3. We have to be mindful that the continued focus on young people giving time for no pay, whether through volunteering or internships or workfare schemes, risks alienating a generation towards volunteering. I wrote about this on my blog a couple of years ago and young people I have spoken to subsequently endorse and share my concerns. Whatever a future Labour Government does around volunteering by young people,. such concerns should be uppermost in their minds.
  4. Linking back to the first point, a key thing a future Labour Government can do to support young people to volunteer is to actually capture this is national data on volunteering. The citizenship survey, the community life survey which replaced it and the successive national survey’s of volunteering (1981, 91, 97, 07) count only volunteering by adults. Volunteering by anyone under 18 is conspicuous in its absence. This holds true in other countries as well and presents the opportunity for a future Labour Government to start being one of the first in the world to actually count volunteering by young people alongside existing data. 

Thursday, 5 June 2014

Three ways the Keep Volunteering Voluntary campaign may be doing more harm than good

In my last blog post I wrote about the Keep Volunteering Voluntary campaign (KVV) and the misunderstanding propagated by the UK media that the government's new Help To Work scheme is volunteering.

Let me say it again, Community Work Placements (CWP) under Help to Work ARE NOT VOLUNTEERING. They do not meet the definitions of volunteer (freely entered into being the key issue) and even the government recognises this.

Section 2.14 of the guidance for providers of community work placements states that:

If a claimant is already undertaking voluntary work and you can justifiably advise that the work is beneficial to the claimant by helping them to overcome barriers to employment, you may count that voluntary work towards the full time work placement hours. However, if you do not feel the voluntary work is of appropriate benefit to the claimant, you may require the claimant to do the full-time work in the placement you have sourced for them (but must give the claimant at least 1 weeks notice). Please Note: Where a claimant is already undertaking voluntary work you must also ensure you give the claimant 48 hours notice for any required participation/ attendance.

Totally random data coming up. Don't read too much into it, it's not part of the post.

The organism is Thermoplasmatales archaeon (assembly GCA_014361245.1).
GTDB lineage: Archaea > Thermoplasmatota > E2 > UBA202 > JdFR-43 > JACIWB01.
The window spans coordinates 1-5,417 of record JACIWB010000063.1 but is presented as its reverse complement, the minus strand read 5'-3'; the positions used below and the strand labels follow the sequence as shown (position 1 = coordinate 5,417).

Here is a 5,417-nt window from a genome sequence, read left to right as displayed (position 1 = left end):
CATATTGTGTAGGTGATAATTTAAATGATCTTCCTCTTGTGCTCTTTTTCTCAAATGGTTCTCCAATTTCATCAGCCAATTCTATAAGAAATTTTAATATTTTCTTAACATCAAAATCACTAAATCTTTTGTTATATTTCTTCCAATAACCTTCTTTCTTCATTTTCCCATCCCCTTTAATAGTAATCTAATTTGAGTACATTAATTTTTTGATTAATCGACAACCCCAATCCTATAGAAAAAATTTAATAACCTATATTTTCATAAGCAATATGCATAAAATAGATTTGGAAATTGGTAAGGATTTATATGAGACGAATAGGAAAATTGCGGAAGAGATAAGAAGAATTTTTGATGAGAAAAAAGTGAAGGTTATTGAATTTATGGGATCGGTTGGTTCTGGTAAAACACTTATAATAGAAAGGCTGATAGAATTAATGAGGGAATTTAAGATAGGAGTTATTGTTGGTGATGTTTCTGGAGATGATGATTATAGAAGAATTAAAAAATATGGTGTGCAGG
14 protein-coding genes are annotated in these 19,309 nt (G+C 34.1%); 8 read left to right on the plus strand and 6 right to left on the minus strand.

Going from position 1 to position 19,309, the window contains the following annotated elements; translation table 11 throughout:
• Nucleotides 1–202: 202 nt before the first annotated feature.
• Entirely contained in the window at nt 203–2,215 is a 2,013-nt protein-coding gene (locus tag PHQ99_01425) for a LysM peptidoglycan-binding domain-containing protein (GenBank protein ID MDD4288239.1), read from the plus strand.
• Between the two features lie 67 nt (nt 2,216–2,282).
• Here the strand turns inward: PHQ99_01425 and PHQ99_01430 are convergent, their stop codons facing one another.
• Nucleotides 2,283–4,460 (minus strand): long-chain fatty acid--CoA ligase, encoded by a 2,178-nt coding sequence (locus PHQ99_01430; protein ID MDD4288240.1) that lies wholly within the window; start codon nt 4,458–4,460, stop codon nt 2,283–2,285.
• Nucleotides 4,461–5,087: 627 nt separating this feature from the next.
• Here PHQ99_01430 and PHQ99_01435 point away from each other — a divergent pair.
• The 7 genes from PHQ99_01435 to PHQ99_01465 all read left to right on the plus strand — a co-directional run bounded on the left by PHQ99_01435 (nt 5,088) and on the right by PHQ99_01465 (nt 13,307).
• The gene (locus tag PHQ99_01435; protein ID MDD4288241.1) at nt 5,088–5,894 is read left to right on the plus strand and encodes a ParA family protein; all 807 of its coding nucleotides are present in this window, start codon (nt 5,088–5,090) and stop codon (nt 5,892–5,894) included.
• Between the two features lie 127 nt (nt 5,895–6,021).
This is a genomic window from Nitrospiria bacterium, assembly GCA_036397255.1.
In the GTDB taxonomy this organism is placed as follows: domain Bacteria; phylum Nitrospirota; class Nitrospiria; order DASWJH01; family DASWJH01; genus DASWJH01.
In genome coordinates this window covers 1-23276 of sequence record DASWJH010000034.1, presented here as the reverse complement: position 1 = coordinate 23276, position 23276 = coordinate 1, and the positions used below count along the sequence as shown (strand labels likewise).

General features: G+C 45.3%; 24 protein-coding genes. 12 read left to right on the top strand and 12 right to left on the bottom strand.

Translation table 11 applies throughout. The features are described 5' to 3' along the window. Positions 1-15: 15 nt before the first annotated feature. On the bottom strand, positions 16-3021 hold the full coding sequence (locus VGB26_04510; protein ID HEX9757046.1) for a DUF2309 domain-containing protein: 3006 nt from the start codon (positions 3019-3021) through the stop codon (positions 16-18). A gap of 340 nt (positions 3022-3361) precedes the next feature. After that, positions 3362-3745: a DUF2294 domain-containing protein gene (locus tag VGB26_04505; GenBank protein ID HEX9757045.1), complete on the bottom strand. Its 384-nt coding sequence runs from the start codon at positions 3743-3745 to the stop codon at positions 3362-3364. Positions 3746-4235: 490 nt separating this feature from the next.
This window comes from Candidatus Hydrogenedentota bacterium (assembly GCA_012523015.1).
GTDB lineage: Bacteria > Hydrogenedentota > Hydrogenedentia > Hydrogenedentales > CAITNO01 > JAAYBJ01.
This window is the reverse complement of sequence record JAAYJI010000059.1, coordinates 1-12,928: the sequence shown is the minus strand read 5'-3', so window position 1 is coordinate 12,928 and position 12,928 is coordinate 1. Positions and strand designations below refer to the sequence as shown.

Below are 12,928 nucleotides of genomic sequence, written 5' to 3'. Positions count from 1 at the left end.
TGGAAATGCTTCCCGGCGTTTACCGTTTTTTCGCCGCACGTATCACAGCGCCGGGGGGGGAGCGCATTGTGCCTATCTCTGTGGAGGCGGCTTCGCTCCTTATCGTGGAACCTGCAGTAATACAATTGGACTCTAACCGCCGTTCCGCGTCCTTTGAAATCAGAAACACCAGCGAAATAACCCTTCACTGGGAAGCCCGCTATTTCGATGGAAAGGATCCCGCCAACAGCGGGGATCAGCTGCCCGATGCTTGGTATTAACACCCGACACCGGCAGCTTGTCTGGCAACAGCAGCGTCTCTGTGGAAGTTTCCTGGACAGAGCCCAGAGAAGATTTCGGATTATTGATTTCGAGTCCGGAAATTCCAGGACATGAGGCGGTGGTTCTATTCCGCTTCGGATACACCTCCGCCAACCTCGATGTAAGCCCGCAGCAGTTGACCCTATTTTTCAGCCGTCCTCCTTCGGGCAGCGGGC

Section 2.16 states:

Please Note: JCP will refer claimants who have insufficient work history or a lack of motivation; therefore we would expect only a minimal proportion of claimants currently undertaking part-time or voluntary work to be referred to CWP.

In other words, volunteering is not the same as a CWP (if it were, no distinction would be drawn) and if someone is already volunteering it is unlikely they would be required to do a CWP. However, this is up to the discretion of the JCP adviser and that means inconsistent decisions will occur as years of past experience have taught many in the volunteering world.

Also, note that there are no other references to volunteering in the entire guidance document.

Despite this clear distinction - Help To Work and CWPs are NOT VOLUNTEERING - the KVV campaign rolls on, arguing that:

"As charities and voluntary organisations we know the value of volunteering. Volunteering means people independently choosing to give their time freely to help others and make the world a better place. Workfare schemes force unemployed people to carry out unpaid work or face benefit sanctions that can cause hardship and destitution.   We believe in keeping volunteering voluntary and will not participate in government workfare schemes.”

In my view they risk doing much more harm than good to the volunteering cause. Here are my three main concerns.


Number one
By failing to recognise that Help To Work's CWPs are not volunteering the signatories and supporters of KVV are showing their ignorance of and / or confusion about volunteering. The voluntary and community sector sector relies upon volunteers and is the main involver of volunteers so surely they should know better - the KVV statement even claims they do in its opening line!

The potential harm here is that KVV could further confuse others about volunteering and CWPs, with the public an media turning against genuine volunteering and not forced workfare.